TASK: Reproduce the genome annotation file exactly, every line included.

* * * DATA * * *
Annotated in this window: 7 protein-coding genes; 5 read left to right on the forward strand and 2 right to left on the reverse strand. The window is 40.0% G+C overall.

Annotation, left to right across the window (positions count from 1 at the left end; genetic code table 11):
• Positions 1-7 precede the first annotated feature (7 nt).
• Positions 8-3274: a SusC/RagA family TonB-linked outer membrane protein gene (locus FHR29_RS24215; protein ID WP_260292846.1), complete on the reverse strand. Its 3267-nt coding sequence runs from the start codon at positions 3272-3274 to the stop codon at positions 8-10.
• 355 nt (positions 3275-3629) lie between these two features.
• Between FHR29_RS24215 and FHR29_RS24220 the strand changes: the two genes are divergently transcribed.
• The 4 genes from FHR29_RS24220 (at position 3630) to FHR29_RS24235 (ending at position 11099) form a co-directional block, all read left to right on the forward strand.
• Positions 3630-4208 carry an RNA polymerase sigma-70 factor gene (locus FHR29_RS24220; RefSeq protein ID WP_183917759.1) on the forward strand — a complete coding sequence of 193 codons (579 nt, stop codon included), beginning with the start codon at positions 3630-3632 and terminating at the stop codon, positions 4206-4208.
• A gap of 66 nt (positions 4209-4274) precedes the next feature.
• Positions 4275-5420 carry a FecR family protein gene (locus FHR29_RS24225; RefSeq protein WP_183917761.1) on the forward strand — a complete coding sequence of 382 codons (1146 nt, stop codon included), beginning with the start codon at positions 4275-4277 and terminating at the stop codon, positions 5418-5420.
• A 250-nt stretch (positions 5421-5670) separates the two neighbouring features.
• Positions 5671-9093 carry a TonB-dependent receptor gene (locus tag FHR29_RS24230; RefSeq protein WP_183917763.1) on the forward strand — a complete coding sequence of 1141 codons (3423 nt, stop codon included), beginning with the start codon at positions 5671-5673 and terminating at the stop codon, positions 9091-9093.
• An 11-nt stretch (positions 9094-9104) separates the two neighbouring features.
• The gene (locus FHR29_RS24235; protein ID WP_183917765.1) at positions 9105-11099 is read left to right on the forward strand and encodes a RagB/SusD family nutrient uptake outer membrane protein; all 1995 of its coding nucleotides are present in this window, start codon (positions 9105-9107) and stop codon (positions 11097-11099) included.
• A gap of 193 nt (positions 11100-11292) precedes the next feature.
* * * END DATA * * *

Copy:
Annotated in this window: 7 protein-coding genes; 5 read left to right on the forward strand and 2 right to left on the reverse strand. The window is 40.0% G+C overall.

Annotation, left to right across the window (positions count from 1 at the left end; genetic code table 11):
• Positions 1-7 precede the first annotated feature (7 nt).
• Positions 8-3274: a SusC/RagA family TonB-linked outer membrane protein gene (locus FHR29_RS24215; protein ID WP_260292846.1), complete on the reverse strand. Its 3267-nt coding sequence runs from the start codon at positions 3272-3274 to the stop codon at positions 8-10.
• 355 nt (positions 3275-3629) lie between these two features.
• Between FHR29_RS24215 and FHR29_RS24220 the strand changes: the two genes are divergently transcribed.
• The 4 genes from FHR29_RS24220 (at position 3630) to FHR29_RS24235 (ending at position 11099) form a co-directional block, all read left to right on the forward strand.
• Positions 3630-4208 carry an RNA polymerase sigma-70 factor gene (locus FHR29_RS24220; RefSeq protein ID WP_183917759.1) on the forward strand — a complete coding sequence of 193 codons (579 nt, stop codon included), beginning with the start codon at positions 3630-3632 and terminating at the stop codon, positions 4206-4208.
• A gap of 66 nt (positions 4209-4274) precedes the next feature.
• Positions 4275-5420 carry a FecR family protein gene (locus FHR29_RS24225; RefSeq protein WP_183917761.1) on the forward strand — a complete coding sequence of 382 codons (1146 nt, stop codon included), beginning with the start codon at positions 4275-4277 and terminating at the stop codon, positions 5418-5420.
• A 250-nt stretch (positions 5421-5670) separates the two neighbouring features.
• Positions 5671-9093 carry a TonB-dependent receptor gene (locus tag FHR29_RS24230; RefSeq protein WP_183917763.1) on the forward strand — a complete coding sequence of 1141 codons (3423 nt, stop codon included), beginning with the start codon at positions 5671-5673 and terminating at the stop codon, positions 9091-9093.
• An 11-nt stretch (positions 9094-9104) separates the two neighbouring features.
• The gene (locus FHR29_RS24235; protein ID WP_183917765.1) at positions 9105-11099 is read left to right on the forward strand and encodes a RagB/SusD family nutrient uptake outer membrane protein; all 1995 of its coding nucleotides are present in this window, start codon (positions 9105-9107) and stop codon (positions 11097-11099) included.
• A gap of 193 nt (positions 11100-11292) precedes the next feature.